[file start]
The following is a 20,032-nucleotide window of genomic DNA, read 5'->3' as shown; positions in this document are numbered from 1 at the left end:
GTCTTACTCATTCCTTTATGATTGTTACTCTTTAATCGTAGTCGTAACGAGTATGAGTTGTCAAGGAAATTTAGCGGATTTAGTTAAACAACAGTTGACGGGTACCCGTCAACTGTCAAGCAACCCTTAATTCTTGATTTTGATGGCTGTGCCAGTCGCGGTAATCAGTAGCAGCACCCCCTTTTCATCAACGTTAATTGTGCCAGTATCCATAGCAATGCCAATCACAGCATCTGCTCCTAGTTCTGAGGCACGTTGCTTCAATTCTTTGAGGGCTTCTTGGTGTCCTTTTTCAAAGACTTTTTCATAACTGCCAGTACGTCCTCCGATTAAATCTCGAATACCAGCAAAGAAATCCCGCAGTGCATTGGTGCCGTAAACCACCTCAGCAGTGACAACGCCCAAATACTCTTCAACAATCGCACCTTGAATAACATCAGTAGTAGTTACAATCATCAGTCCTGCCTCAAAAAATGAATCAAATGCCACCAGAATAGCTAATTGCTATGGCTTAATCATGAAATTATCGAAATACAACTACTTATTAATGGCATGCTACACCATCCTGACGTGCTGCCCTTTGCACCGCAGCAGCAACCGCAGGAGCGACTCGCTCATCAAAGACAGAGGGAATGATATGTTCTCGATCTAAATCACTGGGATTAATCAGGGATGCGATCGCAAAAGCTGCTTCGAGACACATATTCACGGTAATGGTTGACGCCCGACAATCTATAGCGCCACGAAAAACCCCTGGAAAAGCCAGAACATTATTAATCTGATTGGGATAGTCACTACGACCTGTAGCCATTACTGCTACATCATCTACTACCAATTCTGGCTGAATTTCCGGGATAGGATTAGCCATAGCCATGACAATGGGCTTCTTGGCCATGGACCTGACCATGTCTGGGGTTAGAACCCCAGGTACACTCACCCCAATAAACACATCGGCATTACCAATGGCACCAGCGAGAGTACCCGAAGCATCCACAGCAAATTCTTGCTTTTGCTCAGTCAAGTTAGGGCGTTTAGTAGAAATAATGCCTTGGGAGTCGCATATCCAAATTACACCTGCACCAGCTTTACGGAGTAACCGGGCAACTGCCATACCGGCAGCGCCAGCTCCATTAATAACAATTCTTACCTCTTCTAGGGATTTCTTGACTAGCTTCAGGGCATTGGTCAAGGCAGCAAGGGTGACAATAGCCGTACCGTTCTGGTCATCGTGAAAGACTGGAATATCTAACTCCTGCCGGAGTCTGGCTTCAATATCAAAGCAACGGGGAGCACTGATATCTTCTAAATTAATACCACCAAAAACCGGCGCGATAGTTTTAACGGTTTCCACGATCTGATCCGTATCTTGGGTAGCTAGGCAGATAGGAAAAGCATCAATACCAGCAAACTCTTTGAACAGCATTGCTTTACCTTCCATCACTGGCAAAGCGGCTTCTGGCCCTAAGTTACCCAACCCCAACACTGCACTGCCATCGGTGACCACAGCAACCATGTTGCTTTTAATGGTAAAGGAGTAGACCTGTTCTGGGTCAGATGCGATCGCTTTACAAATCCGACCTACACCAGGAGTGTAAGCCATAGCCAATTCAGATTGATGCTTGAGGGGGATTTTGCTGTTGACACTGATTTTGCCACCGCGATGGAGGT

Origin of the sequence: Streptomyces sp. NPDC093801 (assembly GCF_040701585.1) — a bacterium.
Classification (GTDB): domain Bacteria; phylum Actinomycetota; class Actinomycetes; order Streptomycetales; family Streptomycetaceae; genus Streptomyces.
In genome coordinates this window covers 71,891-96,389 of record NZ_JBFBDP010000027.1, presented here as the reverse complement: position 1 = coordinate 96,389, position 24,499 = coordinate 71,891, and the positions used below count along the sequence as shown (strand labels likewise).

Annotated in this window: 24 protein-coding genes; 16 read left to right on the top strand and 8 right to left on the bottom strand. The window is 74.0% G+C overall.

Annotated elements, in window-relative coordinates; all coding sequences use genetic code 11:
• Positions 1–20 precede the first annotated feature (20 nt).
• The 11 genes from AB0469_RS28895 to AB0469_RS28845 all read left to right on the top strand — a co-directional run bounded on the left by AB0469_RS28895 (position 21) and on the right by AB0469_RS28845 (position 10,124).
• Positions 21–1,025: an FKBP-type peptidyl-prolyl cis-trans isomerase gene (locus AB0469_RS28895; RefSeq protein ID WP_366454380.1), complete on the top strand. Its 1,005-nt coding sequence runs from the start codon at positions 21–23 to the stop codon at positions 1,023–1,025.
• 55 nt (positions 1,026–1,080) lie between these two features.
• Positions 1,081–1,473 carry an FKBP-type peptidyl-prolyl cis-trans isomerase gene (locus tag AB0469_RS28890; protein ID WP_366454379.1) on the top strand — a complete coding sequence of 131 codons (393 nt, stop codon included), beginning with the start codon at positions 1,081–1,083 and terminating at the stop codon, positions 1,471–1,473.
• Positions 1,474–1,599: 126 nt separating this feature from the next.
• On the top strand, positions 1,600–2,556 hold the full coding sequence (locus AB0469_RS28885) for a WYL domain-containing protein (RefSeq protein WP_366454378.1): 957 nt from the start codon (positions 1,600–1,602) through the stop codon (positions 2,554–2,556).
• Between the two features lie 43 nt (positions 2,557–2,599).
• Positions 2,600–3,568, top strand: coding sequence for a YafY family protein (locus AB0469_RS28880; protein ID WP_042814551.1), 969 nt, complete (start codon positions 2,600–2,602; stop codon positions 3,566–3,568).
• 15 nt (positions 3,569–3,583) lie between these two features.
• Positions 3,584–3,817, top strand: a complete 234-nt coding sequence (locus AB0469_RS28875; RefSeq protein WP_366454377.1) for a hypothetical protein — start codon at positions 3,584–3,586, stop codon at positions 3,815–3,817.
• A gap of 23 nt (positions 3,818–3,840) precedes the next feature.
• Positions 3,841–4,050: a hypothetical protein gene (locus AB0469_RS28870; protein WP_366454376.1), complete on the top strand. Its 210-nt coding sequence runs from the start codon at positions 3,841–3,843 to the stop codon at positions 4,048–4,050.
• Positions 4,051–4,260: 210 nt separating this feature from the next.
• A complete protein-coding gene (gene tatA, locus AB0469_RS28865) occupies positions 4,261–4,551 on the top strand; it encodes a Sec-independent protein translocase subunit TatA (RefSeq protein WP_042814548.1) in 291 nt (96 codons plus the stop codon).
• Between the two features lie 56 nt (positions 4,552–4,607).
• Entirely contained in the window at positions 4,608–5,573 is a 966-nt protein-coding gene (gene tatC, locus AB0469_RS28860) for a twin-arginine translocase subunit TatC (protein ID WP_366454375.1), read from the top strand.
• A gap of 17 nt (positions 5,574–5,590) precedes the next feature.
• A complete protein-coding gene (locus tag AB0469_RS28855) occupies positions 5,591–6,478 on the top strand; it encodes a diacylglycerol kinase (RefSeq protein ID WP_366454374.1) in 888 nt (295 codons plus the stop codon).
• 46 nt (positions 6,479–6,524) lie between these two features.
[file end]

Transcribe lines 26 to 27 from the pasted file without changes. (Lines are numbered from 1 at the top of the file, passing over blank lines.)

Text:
• A complete protein-coding gene (locus tag AB0469_RS28855) occupies positions 5,591–6,478 on the top strand; it encodes a diacylglycerol kinase (RefSeq protein ID WP_366454374.1) in 888 nt (295 codons plus the stop codon).
• 46 nt (positions 6,479–6,524) lie between these two features.